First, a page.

A promotional graphic for the first session of the 'Always Learning' programme. It contains photographs of Amelia Womack and the three other participants in the session, as well as explanatory text.

One of my fondest memories I have during my time in the Green Party was staying at veteran member Anne Power’s house the night before an action day in Manchester. We stayed up until about 3am drinking cups of tea and chatting. In those small hours Anne reflected about hearing a personal story from a marginalised person and said “and what I realised during that conversation is, that at the age of 85 I am still always learning”.

This is a phrase that I will keep with me for life, and something that has really inspired me. With the two year anniversary of the murder of George Floyd, increasing evidence of systemic misogyny in parliament, and a cost of living crisis which, like austerity, will harm those who are the most oppressed by society – whether that’s the working class or disabled people – then we all have a lot of learning that we need to do on how politics is harming people. We also have a lot of unlearning to do too. Learnings that are so embedded in our society that they create the culture that we need to dismantle for secure better equality.

I know that I have many of these unlearnings to do myself. I often reflect on a phrase that I hate hearing – “you don’t look like a politician”. I always think “what the hell is a politician meant to look like?”, but we all know that the phrase comes from an expression of a society that has enforced a stereotype of a politician that’s hard to crack. It’s so hard to crack that once, while attending an event on women’s rights, an SNP MP stood up in a white floral suit and long curly hair and my mind immediately thought “she doesn’t look like a politician”.

These stereotypes, tropes, phrases that are insidious in society need to be tackled. The best way to do this is to ensure that we are hearing those voices that are impacted by them.

This is why I am proud to have launched the “Always Learning” programme. Over the upcoming months, we’ll hear from people that are being harmed by cultural norms, and we’ll always leave you with an action to take to help create change.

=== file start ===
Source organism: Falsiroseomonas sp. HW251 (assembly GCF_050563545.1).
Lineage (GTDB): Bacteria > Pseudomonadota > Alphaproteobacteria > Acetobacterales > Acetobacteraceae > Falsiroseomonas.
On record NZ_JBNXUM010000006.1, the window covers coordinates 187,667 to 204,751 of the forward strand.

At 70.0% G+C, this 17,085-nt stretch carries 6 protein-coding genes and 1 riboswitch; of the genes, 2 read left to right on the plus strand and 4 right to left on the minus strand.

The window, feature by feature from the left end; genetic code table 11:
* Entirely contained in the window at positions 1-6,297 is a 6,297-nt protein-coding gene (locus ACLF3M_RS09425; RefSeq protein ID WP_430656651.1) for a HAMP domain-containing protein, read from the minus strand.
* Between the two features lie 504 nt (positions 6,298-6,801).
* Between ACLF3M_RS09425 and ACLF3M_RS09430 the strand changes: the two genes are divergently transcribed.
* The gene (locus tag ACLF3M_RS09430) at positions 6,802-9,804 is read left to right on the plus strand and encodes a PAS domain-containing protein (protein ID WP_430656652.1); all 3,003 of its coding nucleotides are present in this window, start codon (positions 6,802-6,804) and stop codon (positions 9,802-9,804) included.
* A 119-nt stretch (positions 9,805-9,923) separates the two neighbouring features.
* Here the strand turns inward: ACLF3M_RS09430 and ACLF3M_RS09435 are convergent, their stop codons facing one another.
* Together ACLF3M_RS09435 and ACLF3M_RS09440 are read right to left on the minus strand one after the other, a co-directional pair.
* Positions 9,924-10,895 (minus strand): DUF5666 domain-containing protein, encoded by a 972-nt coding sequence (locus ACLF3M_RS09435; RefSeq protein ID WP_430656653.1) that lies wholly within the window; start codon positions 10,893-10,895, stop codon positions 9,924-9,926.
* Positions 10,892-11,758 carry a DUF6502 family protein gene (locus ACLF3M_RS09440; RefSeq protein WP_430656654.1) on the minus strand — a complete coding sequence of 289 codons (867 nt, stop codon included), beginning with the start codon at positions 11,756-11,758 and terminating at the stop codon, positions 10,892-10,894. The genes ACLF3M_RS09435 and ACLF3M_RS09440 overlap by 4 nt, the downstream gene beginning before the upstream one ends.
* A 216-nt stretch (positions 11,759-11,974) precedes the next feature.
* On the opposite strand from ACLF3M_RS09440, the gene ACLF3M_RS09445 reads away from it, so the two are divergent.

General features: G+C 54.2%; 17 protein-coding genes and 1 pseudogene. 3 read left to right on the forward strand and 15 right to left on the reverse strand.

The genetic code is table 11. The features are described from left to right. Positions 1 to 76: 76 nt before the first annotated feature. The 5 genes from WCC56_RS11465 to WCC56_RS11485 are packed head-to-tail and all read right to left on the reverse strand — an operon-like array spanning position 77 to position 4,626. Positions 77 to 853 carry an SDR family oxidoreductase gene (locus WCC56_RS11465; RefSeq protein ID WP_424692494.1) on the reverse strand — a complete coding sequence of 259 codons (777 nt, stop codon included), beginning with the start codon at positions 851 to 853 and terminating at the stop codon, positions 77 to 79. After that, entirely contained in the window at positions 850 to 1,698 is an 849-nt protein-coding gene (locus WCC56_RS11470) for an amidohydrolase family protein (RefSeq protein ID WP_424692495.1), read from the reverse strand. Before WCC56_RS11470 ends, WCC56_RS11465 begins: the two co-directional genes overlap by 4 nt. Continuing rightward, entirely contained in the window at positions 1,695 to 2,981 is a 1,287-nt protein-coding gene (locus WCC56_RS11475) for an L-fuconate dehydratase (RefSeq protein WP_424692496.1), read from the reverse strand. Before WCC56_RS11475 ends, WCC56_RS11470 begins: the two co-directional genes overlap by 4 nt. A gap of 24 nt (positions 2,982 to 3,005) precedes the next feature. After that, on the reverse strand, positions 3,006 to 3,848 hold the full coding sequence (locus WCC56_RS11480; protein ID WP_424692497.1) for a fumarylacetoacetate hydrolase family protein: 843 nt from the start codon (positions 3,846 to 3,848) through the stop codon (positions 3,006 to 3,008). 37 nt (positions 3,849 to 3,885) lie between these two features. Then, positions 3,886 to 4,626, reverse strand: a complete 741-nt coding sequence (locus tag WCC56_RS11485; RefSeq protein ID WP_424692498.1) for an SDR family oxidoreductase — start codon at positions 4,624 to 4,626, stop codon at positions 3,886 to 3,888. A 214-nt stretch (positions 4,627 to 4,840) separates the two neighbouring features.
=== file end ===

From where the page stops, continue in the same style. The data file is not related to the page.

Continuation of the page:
Our first event will be form the Gypsy, Roma and Traveller (GRT) community. Right now the GRT community are on the sharp end of racist policies from the government, and have also experienced a so called “joke” from a popular comedian who tried to imply the genocide of GRT communities during the holocaust is funny.

Sadly, there hasn’t been a more important time to ensure that we fight for the rights of these people.

To coincide with Gypsy, Roma and Traveller History month, at 6pm on Wednesday 1 June you’ll hear from:

  • Claire Rice –  a Romany Gypsy, a GRT Human rights activist, Social Change maker, Hate Crime ambassador, BSc Psychology and MA Criminology with a deferred PHD. Her academic interest is Hate Crime, and also the New PCSC Act. She is the project Manager at GATE Herts, where she specialises in GRT community support and supporting GRT victims of domestic abuse.
  • Virgil Bitu – a Roma Human Rights activist, initiator of GR8 Power, an ad-hoc group that aims to improve GRT political representation, Member of Greens of Colour and Co-Convenor of the Green Party’s GRT Working Group.
  • Dr Marius Taba – a Romanian Roma who works for NHS Doncaster. Since February 2021 he has been member of the Board of Trustees of Friends, Families and Travellers, a leading NGO working for GRT communities from the UK. Dr Taba has more than 20 years’ track record in social development at the local and international level. He initiated and participated in international projects on policy development aiming for the advancement of education reforms for Roma in Central and Eastern Europe and worked and travelled in more than 15 countries. Taba is an experienced advocacy manager, who initiated and oversaw applied research projects, grants monitoring schemes and impact evaluations. He holds a PhD in Sociology from the University of Bucharest. He held teaching positions and fellowship at the Corvinus University Budapest (2017-2020) and visiting lecturer posts at McDaniel College Budapest, Eötvös Loránd University, Central European University(CEU). He currently lectures at the Romani Studies Master Program at SNSPA, Political Science Faculty from Bucharest.

You can sign up for this event here.

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